Cover image for Who do you love
Who do you love
Sayers, Valerie.
Personal Author:
First edition.
Publication Information:
New York : Doubleday, 1991.
Format :


Call Number
Material Type
Home Location
Item Holds
FICTION Adult Fiction Central Closed Stacks

On Order


Author Notes

Valerie Sayers is a writer, book reviewer, and educator. She was born in Beaufort, South Carolina on August 8, 1952. Sayers earned her B.A. from Fordham University in 1973 and her M.F.A. from Columbia University in 1976.

Sayers has taught at New York University, Polytechnic University, and the University of Notre Dame. She is a regular book reviewer for The New York Times and The Washington Post. Sayers has written several novels based in the fictional town of Due East, South Carolina. In 1992, Sayers received a Creative Writing Fellowship from the National Endowment for the Arts and in 1997, she served on the NEA Creative Writing Fellowship panel.

(Bowker Author Biography)

Reviews 3

Booklist Review

November 1963, the time of President Kennedy's assassination, finds Delores Rooney pregnant with her fifth child. Well educated, Delores is involved with the civil rights movement and Democratic politics in Due East, South Carolina. She is also discontent with her marriage and occasionally strays to other men. Meanwhile, her 11-year-old daughter, Kate, is beginning her quest for the facts of life and learns some big lessons when she catches her mother in one of her dalliances. A low-key account of a young girl's innocence and security, which are shattered, not unlike that of the U.S. on that fateful November day. ~--Cynthia Ogorek

Publisher's Weekly Review

Sayers's gift for delineating family relationships against the microcosm of a small Southern town grows more assured with each novel. This third book to be set in Due East, S.C., focuses on the Irish Catholic Rooney family, outsiders in the community because of their religion, Dolores Rooney's New York origins and her outspoken championing of integration. On the unseasonably warm November day in 1963 during which most of the story takes place, Dolores ruminates over her fifth pregnancy and what it will mean to the family's already shaky finances, and Bill Rooney hopes to sell a prize piece of real estate to help his faltering business, meanwhile thinking bitter thoughts about Dolores's sanctimonious piety and intellectual superiority. Eleven-year-old Kate feels the stirrings of sexuality, and gains some insights from her teenage brothers. And a New York Times reporter whom Dolores brings home to dinner trains a spotlight on their inner lives and sets in motion an event whose implications will reverberate down the years. Then President Kennedy's assassination unites them in terrible grief. Sayers's prose has verve and humor, her view of Southern life is clear-eyed, authentic and generous. Her compassionate understanding of the strains, worries and missed communications of marriage gives this book depth and staying power. (Mar.) (c) Copyright PWxyz, LLC. All rights reserved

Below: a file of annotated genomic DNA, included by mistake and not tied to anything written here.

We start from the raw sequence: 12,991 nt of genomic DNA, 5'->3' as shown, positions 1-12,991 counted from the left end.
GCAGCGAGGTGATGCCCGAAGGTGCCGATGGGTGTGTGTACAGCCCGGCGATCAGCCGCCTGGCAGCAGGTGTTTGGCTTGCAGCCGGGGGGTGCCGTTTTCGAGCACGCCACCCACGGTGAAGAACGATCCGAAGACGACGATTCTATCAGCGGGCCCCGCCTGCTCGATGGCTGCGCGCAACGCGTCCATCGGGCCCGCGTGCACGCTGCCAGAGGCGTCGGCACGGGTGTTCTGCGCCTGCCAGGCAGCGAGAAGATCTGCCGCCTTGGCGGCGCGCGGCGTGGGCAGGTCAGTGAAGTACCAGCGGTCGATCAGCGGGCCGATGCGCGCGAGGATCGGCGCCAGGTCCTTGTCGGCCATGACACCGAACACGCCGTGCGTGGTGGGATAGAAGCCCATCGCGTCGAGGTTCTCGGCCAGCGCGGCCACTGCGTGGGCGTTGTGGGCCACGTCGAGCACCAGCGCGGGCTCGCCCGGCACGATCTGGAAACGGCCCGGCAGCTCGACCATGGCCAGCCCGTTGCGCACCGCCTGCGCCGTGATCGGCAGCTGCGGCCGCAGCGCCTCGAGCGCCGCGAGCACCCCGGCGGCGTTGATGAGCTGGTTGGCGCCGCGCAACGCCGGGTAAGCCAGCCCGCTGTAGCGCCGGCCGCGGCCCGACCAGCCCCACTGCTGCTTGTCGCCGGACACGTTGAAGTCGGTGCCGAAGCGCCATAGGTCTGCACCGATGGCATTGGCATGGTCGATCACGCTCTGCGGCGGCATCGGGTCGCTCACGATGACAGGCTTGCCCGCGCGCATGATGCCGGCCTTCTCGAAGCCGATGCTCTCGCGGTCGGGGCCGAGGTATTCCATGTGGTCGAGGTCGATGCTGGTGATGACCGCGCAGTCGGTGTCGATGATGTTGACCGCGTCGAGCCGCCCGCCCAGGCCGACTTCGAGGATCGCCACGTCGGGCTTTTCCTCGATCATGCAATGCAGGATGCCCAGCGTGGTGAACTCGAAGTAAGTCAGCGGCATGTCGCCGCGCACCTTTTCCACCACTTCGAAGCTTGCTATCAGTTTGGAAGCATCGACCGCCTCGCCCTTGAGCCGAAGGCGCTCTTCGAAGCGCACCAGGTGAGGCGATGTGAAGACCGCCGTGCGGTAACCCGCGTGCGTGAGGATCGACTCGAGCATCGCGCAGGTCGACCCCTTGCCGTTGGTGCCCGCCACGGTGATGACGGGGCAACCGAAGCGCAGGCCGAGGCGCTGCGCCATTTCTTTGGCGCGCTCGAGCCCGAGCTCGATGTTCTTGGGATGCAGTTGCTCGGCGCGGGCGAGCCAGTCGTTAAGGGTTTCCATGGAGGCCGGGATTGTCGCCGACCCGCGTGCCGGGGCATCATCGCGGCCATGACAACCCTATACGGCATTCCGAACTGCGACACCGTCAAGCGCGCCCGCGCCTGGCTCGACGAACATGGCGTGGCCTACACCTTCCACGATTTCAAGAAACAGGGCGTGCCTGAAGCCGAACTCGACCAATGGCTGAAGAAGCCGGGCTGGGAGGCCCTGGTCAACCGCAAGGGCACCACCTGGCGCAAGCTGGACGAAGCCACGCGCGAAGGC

Library Journal Review

It is November 21, 1963. John F. Kennedy is in the White House; rumors of protest marches creep through the South; court-martial proceedings are going on at Parris Island. Citizens of Due East, South Carolina, are little aware of the drama around them, except for the Rooneys, a good Catholic family of mismatched personalities who use issues ``like fingernails on a blackboard'' to goad and grate on one another. Sayers examines two days in the lives of the Rooneys--one that threatens the very foundation of their marriage; a second that binds them together as only tragedy can. Following in the tradition of Due East ( LJ 2/15/87) and How I Got Him Back (Doubleday, 1989), Sayers's third novel is a thought-provoking story of family crisis that presages the chaos of the Sixties and analyzes the Southern response to the times with a subtle humor and pathos that can only come from having been there.-- Thomas Kilpatrick, Southern Illinois Univ. at Carbondale Lib. (c) Copyright 2010. Library Journals LLC, a wholly owned subsidiary of Media Source, Inc. No redistribution permitted.